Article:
This summer Dr. Sarah McKenzie will be joining the Men’s Health Research team as a postdoctoral fellow and researcher. Dr. McKenzie is based in New Zealand where she holds a postdoctoral fellowship from the University of Otago and Marsden Fund Fast-Start Grant from the Royal Society of New Zealand. Her work focuses on how gender influences men’s experiences of mental illness-related stigma and how media in New Zealand portrays men’s health and illness.
To welcome Dr. McKenzie to the MHR team, I asked her to do a short Q&A to find out more about her life and research:
GM: Tell me a little bit about your academic background.
SM: In 1999 I completed a Bachelor of Science in Anatomy with honors at the University of Glasgow, Scotland. I came to New Zealand in 2001 and worked for a number of years in anatomical pathology working in laboratories before deciding lab work wasn’t for me. I completed a Master’s in Public Health at the University of Otago in 2009 followed by a PhD exploring masculinities and men’s mental health in 2017.
GM: Can you tell me a little more about your research interests and how have they evolved throughout your career?
SM: While I started off as biomedical scientist, as my education progressed I morphed into a social scientist. My training in Public Health sparked my interest in the various causes of mental illness. After many years I began to feel frustrated that the research methods I was using left me with more questions than answers. I became more and more interested in qualitative methods and what they could offer in terms of understanding the social context of mental health. It was my PhD that really solidified my current passion for qualitative research methods and social theory in men’s mental health research.
GM: That’s so interesting! Can you tell me a little bit about the research you will be doing with MHR in the coming months?
SM: Both my postdoctoral fellowship and Marsden Fund research projects align nicely with the work being done at MHR. Professor John Oliffe is co-supervising my postdoc which is looking at the influence of gender on men’s lived experiences of mental illness related stigma. John is also a co-investigator on my Marsden project which is a photovoice study with young Maori and non-Maori men in New Zealand with experience of suicidality. Men’s health research is scarce in New Zealand so it’s great to find a home for my research with the MHR.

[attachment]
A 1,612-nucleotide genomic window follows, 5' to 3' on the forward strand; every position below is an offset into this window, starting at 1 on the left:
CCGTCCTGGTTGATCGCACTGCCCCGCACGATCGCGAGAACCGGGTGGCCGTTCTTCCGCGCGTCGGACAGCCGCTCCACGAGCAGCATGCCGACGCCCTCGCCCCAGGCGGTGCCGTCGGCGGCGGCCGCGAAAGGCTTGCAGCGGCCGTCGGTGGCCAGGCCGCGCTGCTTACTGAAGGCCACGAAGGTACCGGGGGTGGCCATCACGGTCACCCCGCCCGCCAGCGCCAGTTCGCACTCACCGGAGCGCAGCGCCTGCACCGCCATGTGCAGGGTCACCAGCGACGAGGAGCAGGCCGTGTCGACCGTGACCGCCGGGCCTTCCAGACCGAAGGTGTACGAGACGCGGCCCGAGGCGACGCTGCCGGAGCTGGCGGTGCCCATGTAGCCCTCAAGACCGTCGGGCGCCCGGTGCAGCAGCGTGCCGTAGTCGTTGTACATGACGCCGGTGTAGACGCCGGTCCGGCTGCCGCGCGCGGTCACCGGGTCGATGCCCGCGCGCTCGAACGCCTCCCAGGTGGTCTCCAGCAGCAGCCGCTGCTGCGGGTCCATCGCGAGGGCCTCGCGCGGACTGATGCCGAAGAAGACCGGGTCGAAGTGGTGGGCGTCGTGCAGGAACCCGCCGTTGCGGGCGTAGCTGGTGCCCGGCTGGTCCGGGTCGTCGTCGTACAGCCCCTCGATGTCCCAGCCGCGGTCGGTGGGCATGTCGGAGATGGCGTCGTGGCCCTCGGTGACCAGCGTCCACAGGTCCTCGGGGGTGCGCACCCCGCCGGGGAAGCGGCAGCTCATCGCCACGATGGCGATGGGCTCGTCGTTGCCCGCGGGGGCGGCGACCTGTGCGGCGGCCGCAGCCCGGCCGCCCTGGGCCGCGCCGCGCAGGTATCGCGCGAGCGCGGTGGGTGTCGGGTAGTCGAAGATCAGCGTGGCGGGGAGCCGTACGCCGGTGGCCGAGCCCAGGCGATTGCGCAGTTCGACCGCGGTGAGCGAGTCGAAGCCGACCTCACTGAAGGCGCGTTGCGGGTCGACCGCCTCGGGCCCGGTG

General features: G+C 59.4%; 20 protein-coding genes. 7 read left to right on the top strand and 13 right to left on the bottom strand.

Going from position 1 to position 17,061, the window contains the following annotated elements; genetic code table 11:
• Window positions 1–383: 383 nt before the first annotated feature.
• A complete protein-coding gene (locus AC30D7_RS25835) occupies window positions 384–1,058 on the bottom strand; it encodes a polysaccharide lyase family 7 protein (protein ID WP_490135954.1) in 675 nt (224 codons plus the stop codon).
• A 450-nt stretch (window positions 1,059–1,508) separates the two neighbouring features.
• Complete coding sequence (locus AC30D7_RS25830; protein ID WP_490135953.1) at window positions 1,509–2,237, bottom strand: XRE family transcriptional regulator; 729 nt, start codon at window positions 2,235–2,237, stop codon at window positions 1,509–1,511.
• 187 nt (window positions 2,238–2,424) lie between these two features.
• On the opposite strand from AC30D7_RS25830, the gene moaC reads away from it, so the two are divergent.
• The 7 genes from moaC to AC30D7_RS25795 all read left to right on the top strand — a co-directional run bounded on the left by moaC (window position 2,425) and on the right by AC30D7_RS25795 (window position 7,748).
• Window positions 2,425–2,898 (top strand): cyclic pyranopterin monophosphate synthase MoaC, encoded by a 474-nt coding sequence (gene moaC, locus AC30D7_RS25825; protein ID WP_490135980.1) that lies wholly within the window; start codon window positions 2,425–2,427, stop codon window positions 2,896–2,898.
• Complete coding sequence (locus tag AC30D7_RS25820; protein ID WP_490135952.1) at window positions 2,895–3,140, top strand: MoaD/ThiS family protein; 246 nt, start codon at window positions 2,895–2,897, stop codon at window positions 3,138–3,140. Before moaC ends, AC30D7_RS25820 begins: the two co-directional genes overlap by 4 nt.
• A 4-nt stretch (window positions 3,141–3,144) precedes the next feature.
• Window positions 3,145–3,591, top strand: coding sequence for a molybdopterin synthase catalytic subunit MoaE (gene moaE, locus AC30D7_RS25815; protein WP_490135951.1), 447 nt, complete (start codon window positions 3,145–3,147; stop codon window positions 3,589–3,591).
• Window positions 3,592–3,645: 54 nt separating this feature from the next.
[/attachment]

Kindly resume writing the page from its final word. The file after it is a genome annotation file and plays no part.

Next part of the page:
GM: Your current Marsden research uses visual methods to capture men’s lived experiences of suicidality. What led you to pursue this work?
SM: During my PhD I read a lot of the research coming out of MHR and was inspired by the diverse research that was being undertaken, in particular the use of photovoice with men. The Marsden Fund encourages creative and innovative research, visual methods in mental health research with men seemed to fit the bill perfectly. Given the similarities between New Zealand and Canada in terms of their physical landscapes, the use of photovoice seemed ideal for capturing men’s lived experiences.
GM: Thanks for sharing all of that with us, we’re excited to have you join us at MHR. Now we’ll switch things up a bit. What are your interests outside of work and research?
SM: In New Zealand we love our DIY! My partner and I own, what we kiwis call, a “doer-upper.” So, much of our time is spend demolishing, rebuilding, plastering and painting! I also love travelling and the outdoors…there’s plenty to choose from in NZ!
GM: And to finish up, what is one fun fact about yourself?
SM: Despite having lived in New Zealand for 18 years people often think I’ve just arrived! It must be that Edinburgh accent with a tinge of Glaswegian that I’ve never got rid of!
Sarah will be working with MHR for the duration of her postdoctoral fellowship. You can read more about Sarah in the About section of our website!